Figure 2c plots the fraction of intensity in the modulated spatial
frequency over the intensity in the whole image. It was calculated by
subtracting the mean value of each image and taking a 2D Fourier
transform; the intensity of the two peaks corresponding to the
modulation frequency were summed, then divided by the sum over
all frequencies. For uniform illumination with a superimposed
sinusoidal pattern and infinite extent, this value tends to 1; lower
values indicate a loss of contrast at the spatial frequency of interest, or
alternatively, increased contributions from other spatial frequencies
caused by either non-uniform excitation or fluorophore distribution.
This metric is illustrated in Supplementary Fig. 5, and examples of
different images and their corresponding values can be seen in
Supplementary Fig. 6.
Care was taken to ensure that the occluding region of the brain
tissue was located within ~ 100?300 ?m of the cortex surface, to
maximize the relevance of the data to conventional imaging. For
comparison, the experiment was repeated with the focus as far below
the surface of the brain as possible, and it was still possible to resolve
the grating up to 500 ?m into the sample, despite the clear increase in
scattering of the deeper tissue (Supplementary Fig. 7). In addition,
since fixation typically increases the scattering coefficient of tissue26, it
is expected that this penetration depth represents a lower bound; live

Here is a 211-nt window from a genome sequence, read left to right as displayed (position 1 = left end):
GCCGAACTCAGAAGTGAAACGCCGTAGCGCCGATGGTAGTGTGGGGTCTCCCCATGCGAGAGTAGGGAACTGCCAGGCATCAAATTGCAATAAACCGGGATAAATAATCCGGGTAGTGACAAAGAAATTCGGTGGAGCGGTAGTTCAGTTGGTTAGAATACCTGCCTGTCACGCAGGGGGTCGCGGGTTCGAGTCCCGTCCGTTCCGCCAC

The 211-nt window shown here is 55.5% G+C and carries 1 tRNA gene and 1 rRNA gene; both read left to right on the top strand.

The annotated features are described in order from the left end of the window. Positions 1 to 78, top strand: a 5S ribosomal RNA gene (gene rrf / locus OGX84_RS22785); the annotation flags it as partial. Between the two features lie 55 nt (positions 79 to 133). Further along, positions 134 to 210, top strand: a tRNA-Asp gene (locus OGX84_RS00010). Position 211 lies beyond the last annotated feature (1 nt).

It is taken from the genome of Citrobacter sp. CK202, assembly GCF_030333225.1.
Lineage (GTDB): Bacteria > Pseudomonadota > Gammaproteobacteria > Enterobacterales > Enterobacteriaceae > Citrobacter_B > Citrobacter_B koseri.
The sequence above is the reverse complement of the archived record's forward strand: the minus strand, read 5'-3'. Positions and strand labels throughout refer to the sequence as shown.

tissues will have lower scattering coefficients and larger penetration
depths, as demonstrated by Begue et al.27 who managed to project
two-photon temporal focusing patterns through a 550-?m-thick live
brain slice, albeit using a longer wavelength (950 nm) and coarser
features (on the order of 10 ?m) than tested here. If the increase in
performance due to the use of live tissue and coarser features applies
equally for three-photon patterning as it does for two-photon
patterning, the grating pattern could be preserved up to twice as far
as for two-photon excitation, provided sufficient power is available.
The earliest example of multiphoton excitation for optogenetics was
performed by Mohanty et al.28, who focussed a single point onto a
neuron to excite calcium activity in cell culture and hippocampal brain
slices. Other researchers have found that, while two-photon
singlepoint scanning can trigger an action potential in an opsin-expressing
neuron29?31, two-photon wide-field excitation is more effective at
triggering the action potential5,32?34. In a report using a similar laser
configuration to our high-power femtosecond OPA system, a
homebuilt three-stage OPA system was used to illuminate an entire fly
brain, without spatial selectivity, to demonstrate that two-photon
excitation of opsins is not limited to small numbers of neurons?
potentially the entire brain of an animal can be exposed
Demonstrating three-photon wide-field excitation of a neuron
therefore serves both as an excellent test of system performance, as
well as proof that wide-field three-photon excitation is possible for
chromophores other than QDs. To maximize the photocurrent, a
recently-developed opsin called CoChR17 was used. CoChR has a
higher photocurrent than other opsins perhaps in part due to slow
offkinetics that enables more charge to enter the cell for a given photon
dosage, as well as potentially superior membrane trafficking properties.
Use of this opsin maximizes the possibility of triggering an action
potential, given the low excitation efficiency of three-photon excitation